authotity to receive. proposals'for, negotiation
'except by viitueor his office is President of
an indepetitient confederacy, arid on this basis
alone must proposals he Made 16 him: .
At one' period of the conversation . M r. Gil..
more made use. of soma language- reerring to
these Stetes.as "rebels,"' While rendering an.
accounevf Mr. Lincoln's- views, and' apolouiz-, for the , word.' The President desired him
to'proceed, that • no offence was taken, and
that he . wwhed Mr.*Lincoln'i language. to he
repeatea to him All exactly, as possible: . Some
further conversation took place, suhstentiafly
to.dte same , effect ea the foregoing, wheit•tbe
President rose. to •Itidieate that the interview
wee at :an . end::: :The t wo.ginfleinen were then
recommitted to the" charge . of Coronet Ould s •
and left Richmond.thenext day...
Th a ,..aceount - Of the . Visit of Messrs Gilmore
and.Jaques to Richmond , hai been rendered
necessary. y publications".made y one 0r,.0,
.of them since their-'return. to theUnifed,States,
notwithstanding the agreerniiit thattheir,yi sit .
was co be.kept,seeret. ,They have 'have s per
haps,:.concluiled that,'' es.'promise' of
itecresy was. Made at their requeSt; It, wea per
rnissable to diareaard "We', had no reason
for.desiring .to conceal 'what occurred, and
therelOre, cOrnplaint make..ot lie
pnblicittgiven.tothe fact, of the vi*Tbe
extreme Inaccuracy of Mr,: Gilmore live .
'will be, apparent to 'you:. riven the ' foregoing
. . . . .
You•lta - y*, no '
'doubt 'Seen in - the Ilnithern
'papers 'an aeconttr another. conferenci.'"on the
peace; . . .
subject, o( which. ook . place in .Canada,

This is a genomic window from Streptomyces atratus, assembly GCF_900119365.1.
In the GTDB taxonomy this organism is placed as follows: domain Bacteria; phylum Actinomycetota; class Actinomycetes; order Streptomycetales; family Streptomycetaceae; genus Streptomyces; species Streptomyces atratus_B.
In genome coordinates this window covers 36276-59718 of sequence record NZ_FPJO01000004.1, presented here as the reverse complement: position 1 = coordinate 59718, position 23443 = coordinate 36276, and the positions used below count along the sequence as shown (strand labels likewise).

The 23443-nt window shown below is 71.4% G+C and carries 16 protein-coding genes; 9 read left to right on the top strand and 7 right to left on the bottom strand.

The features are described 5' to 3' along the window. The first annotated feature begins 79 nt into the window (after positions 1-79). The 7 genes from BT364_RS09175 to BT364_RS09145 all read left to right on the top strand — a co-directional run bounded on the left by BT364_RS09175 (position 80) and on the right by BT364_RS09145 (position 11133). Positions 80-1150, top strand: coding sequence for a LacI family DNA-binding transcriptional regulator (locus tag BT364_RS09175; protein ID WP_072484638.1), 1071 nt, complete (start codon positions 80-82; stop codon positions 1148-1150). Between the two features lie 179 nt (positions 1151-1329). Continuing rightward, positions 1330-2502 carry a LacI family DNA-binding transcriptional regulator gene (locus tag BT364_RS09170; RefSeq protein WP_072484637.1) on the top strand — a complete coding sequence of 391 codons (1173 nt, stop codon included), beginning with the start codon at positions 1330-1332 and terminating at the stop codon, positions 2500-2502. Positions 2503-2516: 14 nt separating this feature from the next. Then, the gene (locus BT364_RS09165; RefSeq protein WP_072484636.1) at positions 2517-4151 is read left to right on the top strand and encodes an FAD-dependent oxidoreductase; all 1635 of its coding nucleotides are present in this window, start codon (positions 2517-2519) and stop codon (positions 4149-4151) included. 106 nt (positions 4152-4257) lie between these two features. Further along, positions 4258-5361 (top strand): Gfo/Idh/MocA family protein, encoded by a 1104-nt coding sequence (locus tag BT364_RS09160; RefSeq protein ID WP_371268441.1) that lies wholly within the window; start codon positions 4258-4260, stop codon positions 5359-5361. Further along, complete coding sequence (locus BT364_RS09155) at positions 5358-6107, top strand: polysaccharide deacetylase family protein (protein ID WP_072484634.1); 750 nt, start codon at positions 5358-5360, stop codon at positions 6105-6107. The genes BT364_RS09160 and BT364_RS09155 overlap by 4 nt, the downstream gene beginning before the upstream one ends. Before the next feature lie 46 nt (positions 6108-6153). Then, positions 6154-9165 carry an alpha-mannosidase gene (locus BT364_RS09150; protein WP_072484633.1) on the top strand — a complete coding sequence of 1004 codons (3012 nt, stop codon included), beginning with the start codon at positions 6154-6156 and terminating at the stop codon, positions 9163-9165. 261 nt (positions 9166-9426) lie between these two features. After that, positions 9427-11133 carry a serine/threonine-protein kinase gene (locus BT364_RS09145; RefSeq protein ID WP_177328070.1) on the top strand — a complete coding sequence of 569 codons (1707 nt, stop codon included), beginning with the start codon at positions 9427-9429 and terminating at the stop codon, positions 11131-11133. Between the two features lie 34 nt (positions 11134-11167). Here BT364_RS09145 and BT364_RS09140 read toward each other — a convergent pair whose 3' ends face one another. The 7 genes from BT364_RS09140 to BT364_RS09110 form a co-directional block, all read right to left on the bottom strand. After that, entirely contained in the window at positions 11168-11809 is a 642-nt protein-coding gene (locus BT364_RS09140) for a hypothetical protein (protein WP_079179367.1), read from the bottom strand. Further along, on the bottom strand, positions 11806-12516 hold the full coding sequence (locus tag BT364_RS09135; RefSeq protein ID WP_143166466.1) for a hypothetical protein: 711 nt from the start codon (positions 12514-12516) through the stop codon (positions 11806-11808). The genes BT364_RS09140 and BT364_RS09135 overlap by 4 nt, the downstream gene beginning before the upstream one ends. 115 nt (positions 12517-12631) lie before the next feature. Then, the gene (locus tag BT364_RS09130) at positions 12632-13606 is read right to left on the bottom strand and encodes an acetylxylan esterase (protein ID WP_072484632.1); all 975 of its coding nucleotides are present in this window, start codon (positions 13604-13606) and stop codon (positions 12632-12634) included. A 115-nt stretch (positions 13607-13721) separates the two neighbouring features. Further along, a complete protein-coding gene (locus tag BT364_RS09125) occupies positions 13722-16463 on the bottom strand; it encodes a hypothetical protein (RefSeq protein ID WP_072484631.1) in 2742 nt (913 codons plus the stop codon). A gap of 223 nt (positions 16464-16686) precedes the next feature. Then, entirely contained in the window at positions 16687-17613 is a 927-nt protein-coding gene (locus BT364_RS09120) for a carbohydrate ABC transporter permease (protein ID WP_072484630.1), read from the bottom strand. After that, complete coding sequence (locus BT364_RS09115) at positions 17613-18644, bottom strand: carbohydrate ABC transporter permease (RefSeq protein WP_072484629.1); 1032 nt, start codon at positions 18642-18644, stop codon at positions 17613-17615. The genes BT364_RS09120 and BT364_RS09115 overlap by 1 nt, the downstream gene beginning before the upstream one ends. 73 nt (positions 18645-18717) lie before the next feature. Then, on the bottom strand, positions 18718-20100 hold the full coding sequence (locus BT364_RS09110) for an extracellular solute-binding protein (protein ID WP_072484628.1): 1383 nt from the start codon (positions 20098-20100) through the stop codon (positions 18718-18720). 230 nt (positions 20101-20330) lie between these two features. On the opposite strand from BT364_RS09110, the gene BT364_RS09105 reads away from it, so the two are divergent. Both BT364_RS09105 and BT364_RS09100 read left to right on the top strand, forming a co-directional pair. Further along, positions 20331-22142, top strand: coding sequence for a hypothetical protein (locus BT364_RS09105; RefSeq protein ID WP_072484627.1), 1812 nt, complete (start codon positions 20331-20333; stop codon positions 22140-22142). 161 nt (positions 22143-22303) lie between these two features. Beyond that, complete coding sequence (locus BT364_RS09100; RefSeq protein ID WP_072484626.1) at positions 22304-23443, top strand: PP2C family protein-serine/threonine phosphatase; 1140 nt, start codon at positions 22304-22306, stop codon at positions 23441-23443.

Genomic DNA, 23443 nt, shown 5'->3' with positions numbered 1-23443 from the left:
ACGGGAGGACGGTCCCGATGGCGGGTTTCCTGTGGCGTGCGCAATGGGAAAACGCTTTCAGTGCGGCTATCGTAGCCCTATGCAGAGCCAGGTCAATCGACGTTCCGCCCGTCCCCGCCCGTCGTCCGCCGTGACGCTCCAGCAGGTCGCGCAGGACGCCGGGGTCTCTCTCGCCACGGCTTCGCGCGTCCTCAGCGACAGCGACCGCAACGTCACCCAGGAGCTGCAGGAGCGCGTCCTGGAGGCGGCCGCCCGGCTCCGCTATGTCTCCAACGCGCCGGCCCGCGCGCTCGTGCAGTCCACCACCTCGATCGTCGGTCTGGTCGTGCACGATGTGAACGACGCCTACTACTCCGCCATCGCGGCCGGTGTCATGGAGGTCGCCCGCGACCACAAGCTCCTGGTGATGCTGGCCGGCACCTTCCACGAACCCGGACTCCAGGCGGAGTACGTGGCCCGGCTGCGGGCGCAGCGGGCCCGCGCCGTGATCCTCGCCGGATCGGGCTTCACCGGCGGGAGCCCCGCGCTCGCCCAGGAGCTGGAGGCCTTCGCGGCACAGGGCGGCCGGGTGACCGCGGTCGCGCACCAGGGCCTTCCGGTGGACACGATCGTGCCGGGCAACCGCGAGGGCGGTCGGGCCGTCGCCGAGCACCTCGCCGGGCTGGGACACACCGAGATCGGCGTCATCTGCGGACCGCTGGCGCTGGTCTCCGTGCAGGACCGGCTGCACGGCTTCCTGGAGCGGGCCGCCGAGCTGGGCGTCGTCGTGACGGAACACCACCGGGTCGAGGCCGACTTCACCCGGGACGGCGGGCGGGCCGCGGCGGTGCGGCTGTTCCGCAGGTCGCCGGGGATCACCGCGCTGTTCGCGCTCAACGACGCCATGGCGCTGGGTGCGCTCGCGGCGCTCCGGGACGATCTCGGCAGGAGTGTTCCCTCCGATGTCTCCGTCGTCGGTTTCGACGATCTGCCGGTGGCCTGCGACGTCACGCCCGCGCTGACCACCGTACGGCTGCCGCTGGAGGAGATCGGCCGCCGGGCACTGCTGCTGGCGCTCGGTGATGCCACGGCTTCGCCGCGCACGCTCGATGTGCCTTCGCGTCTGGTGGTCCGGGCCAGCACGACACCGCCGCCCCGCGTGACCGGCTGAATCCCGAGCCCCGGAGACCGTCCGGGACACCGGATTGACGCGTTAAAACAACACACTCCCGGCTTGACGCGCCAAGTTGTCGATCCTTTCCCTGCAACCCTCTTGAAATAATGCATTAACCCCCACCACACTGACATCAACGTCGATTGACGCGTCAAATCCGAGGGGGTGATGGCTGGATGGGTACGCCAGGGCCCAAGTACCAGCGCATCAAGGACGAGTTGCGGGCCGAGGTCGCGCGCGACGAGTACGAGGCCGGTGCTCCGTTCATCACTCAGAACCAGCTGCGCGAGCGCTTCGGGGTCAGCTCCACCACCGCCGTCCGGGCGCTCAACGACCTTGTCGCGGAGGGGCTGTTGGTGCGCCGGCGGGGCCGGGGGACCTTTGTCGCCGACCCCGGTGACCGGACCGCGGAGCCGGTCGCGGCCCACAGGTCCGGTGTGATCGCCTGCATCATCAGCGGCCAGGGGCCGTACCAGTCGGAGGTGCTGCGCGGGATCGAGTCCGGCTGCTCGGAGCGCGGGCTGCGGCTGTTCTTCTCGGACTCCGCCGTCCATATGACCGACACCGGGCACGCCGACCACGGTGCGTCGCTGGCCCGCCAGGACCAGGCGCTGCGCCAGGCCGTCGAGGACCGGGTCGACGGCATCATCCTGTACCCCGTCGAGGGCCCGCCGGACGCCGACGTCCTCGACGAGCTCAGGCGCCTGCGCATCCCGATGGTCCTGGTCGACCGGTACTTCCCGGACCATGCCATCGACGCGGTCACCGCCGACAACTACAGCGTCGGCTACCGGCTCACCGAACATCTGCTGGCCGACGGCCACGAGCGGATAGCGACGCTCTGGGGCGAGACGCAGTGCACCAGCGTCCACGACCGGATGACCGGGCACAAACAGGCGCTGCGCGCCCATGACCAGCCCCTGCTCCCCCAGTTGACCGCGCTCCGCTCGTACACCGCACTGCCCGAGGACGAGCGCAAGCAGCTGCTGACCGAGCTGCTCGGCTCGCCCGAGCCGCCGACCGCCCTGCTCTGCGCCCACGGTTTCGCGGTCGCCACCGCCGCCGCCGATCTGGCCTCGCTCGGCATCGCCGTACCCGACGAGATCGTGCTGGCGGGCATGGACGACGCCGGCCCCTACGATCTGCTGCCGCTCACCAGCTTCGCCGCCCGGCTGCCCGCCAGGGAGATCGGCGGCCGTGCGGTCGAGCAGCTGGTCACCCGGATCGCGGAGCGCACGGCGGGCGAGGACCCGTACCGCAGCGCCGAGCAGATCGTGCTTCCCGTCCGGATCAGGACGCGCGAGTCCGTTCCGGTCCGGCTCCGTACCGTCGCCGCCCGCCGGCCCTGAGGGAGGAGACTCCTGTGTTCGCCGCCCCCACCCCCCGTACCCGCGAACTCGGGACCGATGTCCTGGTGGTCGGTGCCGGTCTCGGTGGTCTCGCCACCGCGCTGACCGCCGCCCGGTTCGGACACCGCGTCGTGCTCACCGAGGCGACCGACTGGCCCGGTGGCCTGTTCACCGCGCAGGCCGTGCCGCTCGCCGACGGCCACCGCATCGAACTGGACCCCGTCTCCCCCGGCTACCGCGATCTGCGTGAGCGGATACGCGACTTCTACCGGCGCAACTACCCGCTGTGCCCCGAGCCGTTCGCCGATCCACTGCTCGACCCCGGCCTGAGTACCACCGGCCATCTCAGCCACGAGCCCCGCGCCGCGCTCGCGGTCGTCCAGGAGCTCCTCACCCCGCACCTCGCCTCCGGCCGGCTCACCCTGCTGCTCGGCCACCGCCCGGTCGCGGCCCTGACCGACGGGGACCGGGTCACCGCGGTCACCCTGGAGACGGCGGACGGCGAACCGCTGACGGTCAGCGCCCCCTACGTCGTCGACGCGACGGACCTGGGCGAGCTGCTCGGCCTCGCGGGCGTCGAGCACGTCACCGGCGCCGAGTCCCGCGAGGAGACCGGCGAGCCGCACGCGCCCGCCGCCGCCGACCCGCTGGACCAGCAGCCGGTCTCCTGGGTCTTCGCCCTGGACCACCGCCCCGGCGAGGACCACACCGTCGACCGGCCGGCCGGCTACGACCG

at:about the *amp. date,..between Meedry •C:
C. - V." Ifolcombe, Confederate
. citl'iens of:the highest : character and pillion . ;
and Mr. Horace Greeley, of :NOW York,. 'acting
with' authority Of.. Preeident • Lincoln. ..It is
deemed ••nnt • itriproper. - to inform. ;'you 'that
.Messes: C.C... Clayand •Holeoinbe :.al.
.thOugh • enjoying 'in an • eminent'' d,e . gree, the
.confidence. and esteem of the ?resident, 'were
strictly accprate:in their' statement that they,
Were witlinot any authority froirrthe Goeetn..,
meat treat . with that' t be.. Untied' Slates
on any subject. whatever: We ha'd•no
edge of 'belt .conference. with Mr.'Greeley;
nor of - their • proposed Wiiit to Washington;
till we saw : the newspaper 'putilications. A .
signifl'eant 'confirmatiOn the truth : of th e
staterrient Me . ssrs...Gilmore and Jagiies ihat ,
they came as . rnessong;ers.frotn••Mr. - 4'ilicoln is
to,be'found'inthe fact that . the views of Mr.
Lincoln; as itated . bY- them to the P.residerit ,
tire' inexact conformity, with'the ciffensive•
. ...addreserd to .“Whom •it may concern,"
which'Has• sent by Mr. 'Lincolo.. to Messrs.
'Clay arid.'llolconibe . by file:ll4os of bis . piiv;te
Secketiry; lloyond • whieb was 'properly
reg'a'rded by those gentletnen
that Mr, Lincoln w as unwillitig•that. this • war
should cease 'in , his. power to .Continno
ho'tilities. , • •• • . • • .
I amp-very,.respeetfully t •your obedient et , r
cant; • . •J. P..BerrAmiN,
' " • S . qcretit'ry .of Stote.:
• jinn. j4iIIIPS ,NdSoniCommisiicitier to•the
c9ntinent,.&e., Btc., P.a . • , ,
(Prom - the Lane:isle! Ihtalligent)
MEN SapD , AT.AUCTION IN CIIST.gIZ
• The . adjoining county •of 'Chester hae l ongg
been noted . aS one of the hotbeds of
.isin. Its popUlation haefsteadfastlyateett in
hostile array to the Democratic party, becauie
the.y,close to , tegard 'pru,si.tvery. astu..politipal